The third day was mostly a loss. As it had snowed hard all night and day, our tent site was less than perfect. Avalanches poured down onto us every thirty minutes. We spent most of the day moving the site fifty feet out of the line of fire. Late in the day we did fix our two ropes above camp in order to get a jump on things in the morning. On the second of these pitches I was trying to finesse my way up an ice-filled dihedral. The ice exploded as I placed my Chacal. I went cascading down the rock and popped onto a badly placed Friend which neither of us had expected to hold anything. I now had more rock to work with and was able to place protection in the newly exposed cracks. As I rappelled back to the tent, I could see that the crux pitches lay just above. A long ice-filled chimney and wall reared above our highest fixed rope. My only concern was whether the ice was thick enough to take protection. So far all the ice over the rock had been very thin.
The fourth day saw us up the ropes and on our way early. Jim’s first lead placed him right at the bottom of the steep ice wall. It took him a long time to set up the belay, much to my consternation. When I arrived at his stance, I understood instantly. It looked like a big-wall belay on the Shield—tied-off knife-blades, brass nuts, runners everywhere. I thanked him for his good judgment in setting all this up as I had a vested interest in the security of the belay for the pitch above.
As happens so often, the crux was in getting out of the belay. Once I was on my way, the climbing was wonderful, steep, but the ice was plastic and thick enough for screws. Hauling was a delight on the smooth ice, in contrast to the nasty mixed terrain of the seventeen pitches below.
We were now at the left comer of the Diamond and entered a new phase of the climb. The remaining belayed pitches were mostly ice covered with snow.
I am sure in drier years this area would have been blue ice. The rest of the day was pitch after pitch of 50° to 60° ice. Late that night we began to chop a tent ledge. At least the 24-hour daylight is a blessing for alpine climbing. It was midnight when we stopped to set up the bivouac. As we set up this camp, our logistical capabilities changed drastically. We had been climbing on two 8.7mm x 165-foot ropes, leading on one and hauling on the other. As I chopped furiously, Jim decided to reset the bivouac anchors. In tearing down the system, he untied and unclipped one rope, believing I was still tied in. Meanwhile, I had untied my end, thinking it was still on the anchors. Jim suddenly fell very quiet. He climbed over to me without saying a word and put his hand on my shoulder, almost paternalistically. “There’s something I have to tell you, Java Man,” he said. My first thought was that he had dropped something—probably the Jümars—but we still had one; no problem. “I dropped the rope. It just slid down the ice like a snake, man. Gone! I thought you were clipped into it.” My only reply was, “I guess we’re going to get up this route because we sure as hell can’t go down.” Sharing the blame 50/50 and knowing there wasn’t a thing we could do about it, we carried on.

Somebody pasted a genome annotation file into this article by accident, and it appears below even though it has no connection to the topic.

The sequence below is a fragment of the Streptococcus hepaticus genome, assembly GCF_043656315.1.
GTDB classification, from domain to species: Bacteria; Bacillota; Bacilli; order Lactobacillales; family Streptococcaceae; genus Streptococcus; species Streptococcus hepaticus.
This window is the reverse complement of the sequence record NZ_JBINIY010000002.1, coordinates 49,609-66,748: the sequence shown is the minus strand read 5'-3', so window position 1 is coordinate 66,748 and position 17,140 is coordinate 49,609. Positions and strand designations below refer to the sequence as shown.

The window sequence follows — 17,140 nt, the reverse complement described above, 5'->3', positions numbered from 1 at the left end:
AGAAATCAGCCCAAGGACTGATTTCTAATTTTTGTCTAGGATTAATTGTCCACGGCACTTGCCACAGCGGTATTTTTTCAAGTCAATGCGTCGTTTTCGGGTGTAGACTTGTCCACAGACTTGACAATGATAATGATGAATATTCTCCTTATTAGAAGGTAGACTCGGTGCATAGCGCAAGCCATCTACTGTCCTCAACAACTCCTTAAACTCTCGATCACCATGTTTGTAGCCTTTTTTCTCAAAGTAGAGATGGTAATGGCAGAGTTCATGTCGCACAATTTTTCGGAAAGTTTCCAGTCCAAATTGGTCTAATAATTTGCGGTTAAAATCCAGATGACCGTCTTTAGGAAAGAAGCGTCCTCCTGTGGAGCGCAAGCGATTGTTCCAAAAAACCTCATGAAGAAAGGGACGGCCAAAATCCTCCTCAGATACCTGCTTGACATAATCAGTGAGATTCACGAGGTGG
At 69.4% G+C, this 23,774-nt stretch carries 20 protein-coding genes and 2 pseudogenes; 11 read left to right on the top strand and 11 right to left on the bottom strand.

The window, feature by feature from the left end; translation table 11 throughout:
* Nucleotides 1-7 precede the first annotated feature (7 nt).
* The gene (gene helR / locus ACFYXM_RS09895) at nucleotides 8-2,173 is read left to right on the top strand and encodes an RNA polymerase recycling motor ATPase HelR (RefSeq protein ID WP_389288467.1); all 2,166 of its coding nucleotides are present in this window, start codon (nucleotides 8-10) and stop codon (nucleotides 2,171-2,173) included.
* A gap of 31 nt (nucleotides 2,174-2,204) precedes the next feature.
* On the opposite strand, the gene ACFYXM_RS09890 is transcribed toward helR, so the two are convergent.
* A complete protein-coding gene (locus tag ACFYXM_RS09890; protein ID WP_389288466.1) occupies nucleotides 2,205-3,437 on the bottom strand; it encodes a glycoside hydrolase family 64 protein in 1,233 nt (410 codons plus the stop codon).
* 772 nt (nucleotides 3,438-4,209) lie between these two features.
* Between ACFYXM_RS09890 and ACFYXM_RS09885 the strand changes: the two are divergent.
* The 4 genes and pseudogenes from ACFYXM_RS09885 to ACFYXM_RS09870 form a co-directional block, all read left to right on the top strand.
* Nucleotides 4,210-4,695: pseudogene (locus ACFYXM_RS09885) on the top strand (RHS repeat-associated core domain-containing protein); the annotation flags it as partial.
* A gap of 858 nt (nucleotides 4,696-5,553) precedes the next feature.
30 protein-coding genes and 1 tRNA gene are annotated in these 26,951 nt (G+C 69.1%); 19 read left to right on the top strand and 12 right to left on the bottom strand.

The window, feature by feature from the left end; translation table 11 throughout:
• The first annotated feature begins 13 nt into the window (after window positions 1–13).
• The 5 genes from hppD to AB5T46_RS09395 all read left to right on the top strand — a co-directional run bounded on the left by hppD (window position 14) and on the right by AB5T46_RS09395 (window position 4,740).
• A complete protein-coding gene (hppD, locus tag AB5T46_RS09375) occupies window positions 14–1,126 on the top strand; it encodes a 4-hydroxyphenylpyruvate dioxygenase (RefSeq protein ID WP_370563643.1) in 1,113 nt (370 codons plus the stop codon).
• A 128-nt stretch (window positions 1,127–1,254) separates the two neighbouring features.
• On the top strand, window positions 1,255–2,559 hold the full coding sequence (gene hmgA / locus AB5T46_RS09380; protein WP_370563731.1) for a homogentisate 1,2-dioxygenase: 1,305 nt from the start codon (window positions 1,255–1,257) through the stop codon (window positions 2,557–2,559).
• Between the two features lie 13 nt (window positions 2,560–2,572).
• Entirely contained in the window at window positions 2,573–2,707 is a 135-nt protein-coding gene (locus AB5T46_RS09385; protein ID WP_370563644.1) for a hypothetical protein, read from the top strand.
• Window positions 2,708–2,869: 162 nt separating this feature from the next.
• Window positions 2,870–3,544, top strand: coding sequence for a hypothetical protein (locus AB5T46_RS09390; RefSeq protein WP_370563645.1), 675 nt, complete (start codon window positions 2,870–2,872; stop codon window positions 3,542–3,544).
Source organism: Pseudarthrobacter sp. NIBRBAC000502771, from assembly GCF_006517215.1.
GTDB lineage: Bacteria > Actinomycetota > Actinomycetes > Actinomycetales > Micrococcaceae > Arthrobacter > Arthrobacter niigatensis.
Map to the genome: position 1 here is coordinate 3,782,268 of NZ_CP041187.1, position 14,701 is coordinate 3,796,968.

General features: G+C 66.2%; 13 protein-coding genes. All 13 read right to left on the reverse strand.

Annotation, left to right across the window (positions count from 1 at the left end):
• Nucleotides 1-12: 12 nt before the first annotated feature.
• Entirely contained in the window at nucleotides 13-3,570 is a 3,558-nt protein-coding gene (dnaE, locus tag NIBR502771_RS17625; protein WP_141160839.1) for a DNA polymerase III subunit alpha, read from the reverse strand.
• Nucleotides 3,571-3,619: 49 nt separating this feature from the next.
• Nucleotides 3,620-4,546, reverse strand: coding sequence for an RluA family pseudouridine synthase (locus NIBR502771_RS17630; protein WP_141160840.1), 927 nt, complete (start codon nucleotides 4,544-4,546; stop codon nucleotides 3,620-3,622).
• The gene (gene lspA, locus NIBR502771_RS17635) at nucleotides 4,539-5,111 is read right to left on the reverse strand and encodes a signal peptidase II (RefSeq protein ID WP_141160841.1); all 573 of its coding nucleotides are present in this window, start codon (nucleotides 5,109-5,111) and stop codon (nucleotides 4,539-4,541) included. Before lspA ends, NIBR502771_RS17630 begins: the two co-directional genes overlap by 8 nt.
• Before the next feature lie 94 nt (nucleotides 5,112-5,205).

Our last day of belayed climbing led us to the ice ridge that runs from the top of the Diamond rock face toward the snow-capped summit plateau. Our main concern was finding a way through the juncture of the snow ridge and the massive ice cliffs that hang off the summit area like icing on a cake. This section proved difficult but not complicated and late on the fifth night we arrived at a bench of snow which became the first camp we could make with the shovel in five minutes. This marked the end of the technical climbing, 4500 feet and 38 fifth-class pitches up.
A long day of taking turns breaking trail up the snow toward the summit of the north peak brought us to about 14,000 feet. It was bitter cold and I had a new problem. Since I had not been able to dry my Goretex down sleeping bag for six days, it had become a frozen clump of garbage. We had given our insulated parkas to Cliff Hudson at the foot of the face. To survive, I spent the night bringing water to a boil, pouring it into a water bottle and shoving it into my bag. How I wished that synthetic bag I had ordered had come on time!
In the morning Jim was feeling much better than I and he broke trail as we headed towards the summit. Our plan was to drop our packs a few hundred feet from the top and scamper up, but when we got to 14,200 feet, winds were howling at 70 miles per hour. Visibility was intermittent and it was frigid. Without hesitation we headed down the start of the northeast ridge, unknown to us and invisible in the blinding, drifting snow.
Our main objective was to stay to the right of the sheer north buttress and to get down out of the winds. Jim had just put me on belay so that I could get through a small crevassed area. Suddenly Jim yelled and jumped out of the way of a slab avalanche which had released on its own from the wind loading. This had to be a dead end. We climbed back up the debris and started down another line on the ridge intuitively. Moments later I watched a fracture line rip out from under my front foot for hundreds of feet in front of me. I watched, almost removed from the reality of it. I turned around to Jim. “Maybe we shovel camp here, huh?” We found a drifted-in crevasse and dug a snow cave. A tent couldn’t have survived the winds even if we could have set it up.